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Barry, we’ve discussed this before, but I wanted to bring you an update on our filing at the Supreme Court of the United States. In the case of Salazar, Secretary of the Interior, et al., v. Buono, we have filed an amicus brief in support of the federal government’s position – and on behalf of 15 members of Congress – asking the high court to uphold the long-standing cross display in Mojave Desert in California.
In our brief we make a strong argument that this challenge has no place in federal court.
“This case is only the most extreme example of a phenomenon that has plagued the federal courts for the past three decades,” the brief asserts. “Ideologically motivated citizens and public interest groups search out alleged Establishment Clause violations, almost always in the form of a passive religious symbol or display of some sort, and make a federal case out of offense at the display.”
The brief also contends that those who are offended by government speech or displays should not be permitted to use an Establishment Clause claim to seek relief in federal court. And, Barry, you may not like it, but the fact is that the lax rules governing who can sue under the Establishment Clause are not consistent with the Constitution and separation of powers doctrine.
“The basis for standing is typically that the religious display offends the sensibilities of the plaintiffs,” according to the brief. “The offense may be characterized as an affront to religious values, or as one in which plaintiffs feel stigmatized as political or community outsiders. But the sum and substance of the injury is that the display bothers the plaintiffs.”
In addition to representing our organization, we represent 15 members of the 111th Congress – including House Minority Leader John Boehner. Also included are these members of the U.S. House of Representatives: Todd Akin, Michele Bachmann, Roy Blunt, Eric Cantor, Randy Forbes, Scott Garrett, Walter Jones, Jim Jordan, Doug Lamborn, Thaddeus McCotter, Jeff Miller, Mike Pence, Joseph Pitts, and Joe Wilson.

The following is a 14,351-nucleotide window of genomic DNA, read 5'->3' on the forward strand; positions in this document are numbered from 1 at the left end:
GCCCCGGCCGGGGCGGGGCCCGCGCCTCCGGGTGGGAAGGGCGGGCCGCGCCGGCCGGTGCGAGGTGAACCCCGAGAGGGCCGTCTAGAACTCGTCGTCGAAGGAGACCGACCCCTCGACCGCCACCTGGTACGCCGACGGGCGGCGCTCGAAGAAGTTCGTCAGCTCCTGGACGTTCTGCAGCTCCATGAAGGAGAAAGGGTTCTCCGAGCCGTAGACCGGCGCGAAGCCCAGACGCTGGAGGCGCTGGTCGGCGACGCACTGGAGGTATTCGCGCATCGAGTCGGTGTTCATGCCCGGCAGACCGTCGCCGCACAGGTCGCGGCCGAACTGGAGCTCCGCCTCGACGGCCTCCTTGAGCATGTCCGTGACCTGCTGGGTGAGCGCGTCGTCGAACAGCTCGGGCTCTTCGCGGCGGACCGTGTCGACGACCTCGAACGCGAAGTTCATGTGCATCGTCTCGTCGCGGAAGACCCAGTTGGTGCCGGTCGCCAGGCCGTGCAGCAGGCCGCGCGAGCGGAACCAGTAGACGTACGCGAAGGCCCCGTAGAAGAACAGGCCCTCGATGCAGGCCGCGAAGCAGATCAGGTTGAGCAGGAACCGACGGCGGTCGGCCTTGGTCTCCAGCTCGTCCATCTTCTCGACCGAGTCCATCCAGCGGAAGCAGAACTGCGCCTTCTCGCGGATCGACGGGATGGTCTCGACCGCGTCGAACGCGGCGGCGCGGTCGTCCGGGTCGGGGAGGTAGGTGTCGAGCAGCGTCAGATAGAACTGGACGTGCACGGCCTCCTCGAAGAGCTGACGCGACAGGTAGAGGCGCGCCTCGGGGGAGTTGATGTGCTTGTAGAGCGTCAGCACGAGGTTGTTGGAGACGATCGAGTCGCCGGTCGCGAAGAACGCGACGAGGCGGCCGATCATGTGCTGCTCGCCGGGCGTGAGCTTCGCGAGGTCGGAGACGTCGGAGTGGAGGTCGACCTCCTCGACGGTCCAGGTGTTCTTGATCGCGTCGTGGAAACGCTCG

The history of this case goes back many years. The Veterans of Foreign Wars (VFW) built a cross more than 70 years ago to memorialize fallen service members in a remote area that is now part of a federal preserve. After the National Park Service denied a request to build a Buddhist shrine near the cross in 1999 and declared its intent to remove the cross, Congress designated the cross and an area of adjoining property as a national World War I memorial.
A lawsuit was filed challenging the cross and, after the federal district court held that the federal government’s display of the cross violated the Establishment Clause, Congress directed the Department of the Interior to convey one acre of property that included the memorial to the VFW in exchange for a five-acre parcel of equal value. But the U.S. Court of Appeals for the Ninth Circuit determined that the cross – and the land transfer – violated the Establishment Clause and ordered it removed.
The truth is the high court should reject this legal challenge and conclude that the government’s action is not only appropriate but constitutional in this case. It’s time for the high court to put an end to this disturbing practice of permitting the ‘offended observer’ from filing these Establishment Clause claims.
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